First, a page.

Oceanside is a beach town, a military town, so there’s a lot of racial diversity and a lot of people who are constantly coming and going. I never thought that was interesting until I went to college. I’d tell people about wildfire season and people would go, “What?” I’m like, “Yeah we would get a week off from school, we were so excited!” I went to college in the Bay Area, so aspects of life like that weren’t familiar to people in every part of California, and certainly not to people in other regions of the country. I think for me, I wanted to write about where I came from, and I was thinking about the experiences of black people as diverse, whether that’s geographical diversity or something else. People’s shock over the setting says more about what people expect from a black story than about anything I’ve written.
TM: How does setting it in a beach town subvert what people expect from a black story?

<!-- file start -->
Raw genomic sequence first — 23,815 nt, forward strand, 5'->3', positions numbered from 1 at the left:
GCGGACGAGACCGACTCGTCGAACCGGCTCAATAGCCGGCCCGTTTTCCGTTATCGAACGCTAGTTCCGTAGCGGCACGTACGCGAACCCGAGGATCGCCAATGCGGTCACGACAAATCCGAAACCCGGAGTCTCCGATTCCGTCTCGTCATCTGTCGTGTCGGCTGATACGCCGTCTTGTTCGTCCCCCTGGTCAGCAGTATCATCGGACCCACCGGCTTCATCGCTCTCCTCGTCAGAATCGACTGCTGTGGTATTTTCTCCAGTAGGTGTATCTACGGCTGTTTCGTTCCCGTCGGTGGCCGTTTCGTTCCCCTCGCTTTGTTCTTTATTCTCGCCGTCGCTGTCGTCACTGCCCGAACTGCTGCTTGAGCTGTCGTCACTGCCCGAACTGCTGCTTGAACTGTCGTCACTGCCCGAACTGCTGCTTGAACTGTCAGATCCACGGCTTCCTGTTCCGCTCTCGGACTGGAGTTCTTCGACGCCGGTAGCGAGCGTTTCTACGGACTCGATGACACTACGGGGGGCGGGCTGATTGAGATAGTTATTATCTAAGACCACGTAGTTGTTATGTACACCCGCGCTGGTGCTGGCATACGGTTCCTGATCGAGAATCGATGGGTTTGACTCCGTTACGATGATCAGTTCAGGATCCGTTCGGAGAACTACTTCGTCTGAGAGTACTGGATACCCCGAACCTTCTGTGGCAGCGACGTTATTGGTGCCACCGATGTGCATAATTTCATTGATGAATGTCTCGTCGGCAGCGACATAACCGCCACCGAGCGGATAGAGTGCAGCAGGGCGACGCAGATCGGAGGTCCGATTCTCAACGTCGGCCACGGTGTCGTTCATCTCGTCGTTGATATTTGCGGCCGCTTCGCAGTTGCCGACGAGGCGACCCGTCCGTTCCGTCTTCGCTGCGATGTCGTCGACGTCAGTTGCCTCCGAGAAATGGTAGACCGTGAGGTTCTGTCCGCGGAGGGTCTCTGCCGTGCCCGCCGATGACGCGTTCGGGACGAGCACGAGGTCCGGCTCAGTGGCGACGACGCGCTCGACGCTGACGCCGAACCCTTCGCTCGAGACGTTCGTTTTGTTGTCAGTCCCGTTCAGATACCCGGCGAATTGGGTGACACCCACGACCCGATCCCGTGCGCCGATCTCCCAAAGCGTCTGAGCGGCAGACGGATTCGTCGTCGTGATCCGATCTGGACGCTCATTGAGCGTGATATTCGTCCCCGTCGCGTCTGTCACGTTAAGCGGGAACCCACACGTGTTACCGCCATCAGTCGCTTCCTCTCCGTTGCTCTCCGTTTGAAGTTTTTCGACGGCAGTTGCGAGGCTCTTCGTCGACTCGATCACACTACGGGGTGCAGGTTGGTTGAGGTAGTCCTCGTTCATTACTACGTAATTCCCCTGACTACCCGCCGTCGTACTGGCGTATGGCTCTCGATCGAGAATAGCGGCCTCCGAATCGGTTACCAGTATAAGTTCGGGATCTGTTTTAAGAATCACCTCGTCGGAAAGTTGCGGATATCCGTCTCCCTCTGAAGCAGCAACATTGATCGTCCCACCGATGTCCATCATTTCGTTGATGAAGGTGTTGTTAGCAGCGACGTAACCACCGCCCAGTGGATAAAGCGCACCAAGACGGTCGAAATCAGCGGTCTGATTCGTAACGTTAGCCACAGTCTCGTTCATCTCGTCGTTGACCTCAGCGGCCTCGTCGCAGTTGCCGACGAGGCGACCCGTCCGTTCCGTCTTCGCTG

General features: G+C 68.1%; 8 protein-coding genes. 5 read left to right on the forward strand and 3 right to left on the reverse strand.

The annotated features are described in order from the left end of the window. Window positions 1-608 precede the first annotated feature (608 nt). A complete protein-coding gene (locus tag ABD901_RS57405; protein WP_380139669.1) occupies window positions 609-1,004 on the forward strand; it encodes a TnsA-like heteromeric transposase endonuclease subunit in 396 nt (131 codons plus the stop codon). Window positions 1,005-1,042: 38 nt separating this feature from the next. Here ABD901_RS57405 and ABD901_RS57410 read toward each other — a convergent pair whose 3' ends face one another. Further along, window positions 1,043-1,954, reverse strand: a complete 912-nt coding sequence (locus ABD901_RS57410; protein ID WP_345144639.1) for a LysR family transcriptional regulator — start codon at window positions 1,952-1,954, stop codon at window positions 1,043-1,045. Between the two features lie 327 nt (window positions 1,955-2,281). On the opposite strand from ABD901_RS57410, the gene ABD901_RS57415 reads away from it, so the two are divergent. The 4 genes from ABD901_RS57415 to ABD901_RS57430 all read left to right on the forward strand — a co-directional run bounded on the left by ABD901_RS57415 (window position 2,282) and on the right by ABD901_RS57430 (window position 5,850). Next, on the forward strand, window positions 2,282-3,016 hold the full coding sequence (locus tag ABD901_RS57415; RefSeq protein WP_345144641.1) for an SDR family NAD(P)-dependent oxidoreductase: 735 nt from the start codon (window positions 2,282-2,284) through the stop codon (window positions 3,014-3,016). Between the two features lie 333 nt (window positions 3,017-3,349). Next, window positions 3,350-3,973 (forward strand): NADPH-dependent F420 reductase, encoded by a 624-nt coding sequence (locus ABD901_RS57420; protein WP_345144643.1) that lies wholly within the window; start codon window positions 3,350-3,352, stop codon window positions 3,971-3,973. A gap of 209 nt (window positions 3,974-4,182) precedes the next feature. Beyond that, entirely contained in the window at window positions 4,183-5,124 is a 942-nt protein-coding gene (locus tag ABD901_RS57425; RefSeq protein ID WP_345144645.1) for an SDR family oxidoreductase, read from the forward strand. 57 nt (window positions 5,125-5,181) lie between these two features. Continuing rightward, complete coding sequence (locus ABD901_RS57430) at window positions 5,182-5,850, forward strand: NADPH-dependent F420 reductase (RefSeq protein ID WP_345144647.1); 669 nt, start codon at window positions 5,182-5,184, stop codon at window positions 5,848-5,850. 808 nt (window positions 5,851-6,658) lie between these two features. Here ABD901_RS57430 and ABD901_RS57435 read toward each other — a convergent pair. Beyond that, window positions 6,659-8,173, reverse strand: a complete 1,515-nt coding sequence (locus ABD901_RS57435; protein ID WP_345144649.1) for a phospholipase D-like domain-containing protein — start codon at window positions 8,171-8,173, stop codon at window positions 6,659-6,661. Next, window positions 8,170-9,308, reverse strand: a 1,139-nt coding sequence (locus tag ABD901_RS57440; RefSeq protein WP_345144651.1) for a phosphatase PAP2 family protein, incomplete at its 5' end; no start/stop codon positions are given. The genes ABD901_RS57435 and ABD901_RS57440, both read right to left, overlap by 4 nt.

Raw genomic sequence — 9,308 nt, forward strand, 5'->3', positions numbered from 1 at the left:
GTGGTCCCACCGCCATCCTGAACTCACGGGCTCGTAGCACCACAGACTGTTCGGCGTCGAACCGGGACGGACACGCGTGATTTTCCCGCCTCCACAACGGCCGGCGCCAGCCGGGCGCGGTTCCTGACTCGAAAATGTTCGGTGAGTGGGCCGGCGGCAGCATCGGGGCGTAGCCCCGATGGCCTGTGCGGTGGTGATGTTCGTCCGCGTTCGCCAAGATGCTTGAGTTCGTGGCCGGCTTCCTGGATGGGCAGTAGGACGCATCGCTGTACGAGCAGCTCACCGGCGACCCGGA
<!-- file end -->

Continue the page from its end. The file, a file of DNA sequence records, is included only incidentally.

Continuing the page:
BB: My working theory on this is that what people expect from a black story is a racism-driven plot. I gather that, and my book is a story that is inflected by race, but the plot points don’t hinge on racism. That’s one way I which my book upends expectations. People think because it’s about a religious community it must be set in Mississippi…
TM: Not knowing that we have Baptist churches in Southern California too…
BB: Right! So there’s that sense. People think that San Diego is just beaches and golf courses, but Oceanside is known as the blight of the county. So I was interested in the aspects of the place that weren’t just beautiful beaches and golf courses.